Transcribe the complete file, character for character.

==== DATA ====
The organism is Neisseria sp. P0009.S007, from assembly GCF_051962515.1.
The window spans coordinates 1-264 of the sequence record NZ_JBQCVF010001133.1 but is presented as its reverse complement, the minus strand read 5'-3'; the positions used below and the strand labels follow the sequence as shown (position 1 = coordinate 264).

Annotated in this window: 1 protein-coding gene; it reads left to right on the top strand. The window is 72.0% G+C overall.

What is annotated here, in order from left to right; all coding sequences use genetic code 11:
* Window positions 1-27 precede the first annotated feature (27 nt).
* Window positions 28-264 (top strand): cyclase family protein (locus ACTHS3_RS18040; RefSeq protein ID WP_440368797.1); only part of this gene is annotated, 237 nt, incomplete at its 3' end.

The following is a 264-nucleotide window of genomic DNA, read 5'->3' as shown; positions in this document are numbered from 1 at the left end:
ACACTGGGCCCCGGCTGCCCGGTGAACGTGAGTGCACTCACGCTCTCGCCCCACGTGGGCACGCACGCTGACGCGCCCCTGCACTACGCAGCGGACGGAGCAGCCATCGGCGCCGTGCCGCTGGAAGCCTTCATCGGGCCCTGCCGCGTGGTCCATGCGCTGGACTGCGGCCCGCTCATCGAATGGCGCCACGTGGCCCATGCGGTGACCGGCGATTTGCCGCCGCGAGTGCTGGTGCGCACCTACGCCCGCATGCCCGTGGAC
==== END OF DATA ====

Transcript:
The organism is Neisseria sp. P0009.S007, from assembly GCF_051962515.1.
The window spans coordinates 1-264 of the sequence record NZ_JBQCVF010001133.1 but is presented as its reverse complement, the minus strand read 5'-3'; the positions used below and the strand labels follow the sequence as shown (position 1 = coordinate 264).

Annotated in this window: 1 protein-coding gene; it reads left to right on the top strand. The window is 72.0% G+C overall.

What is annotated here, in order from left to right; all coding sequences use genetic code 11:
* Window positions 1-27 precede the first annotated feature (27 nt).
* Window positions 28-264 (top strand): cyclase family protein (locus ACTHS3_RS18040; RefSeq protein ID WP_440368797.1); only part of this gene is annotated, 237 nt, incomplete at its 3' end.

The following is a 264-nucleotide window of genomic DNA, read 5'->3' as shown; positions in this document are numbered from 1 at the left end:
ACACTGGGCCCCGGCTGCCCGGTGAACGTGAGTGCACTCACGCTCTCGCCCCACGTGGGCACGCACGCTGACGCGCCCCTGCACTACGCAGCGGACGGAGCAGCCATCGGCGCCGTGCCGCTGGAAGCCTTCATCGGGCCCTGCCGCGTGGTCCATGCGCTGGACTGCGGCCCGCTCATCGAATGGCGCCACGTGGCCCATGCGGTGACCGGCGATTTGCCGCCGCGAGTGCTGGTGCGCACCTACGCCCGCATGCCCGTGGAC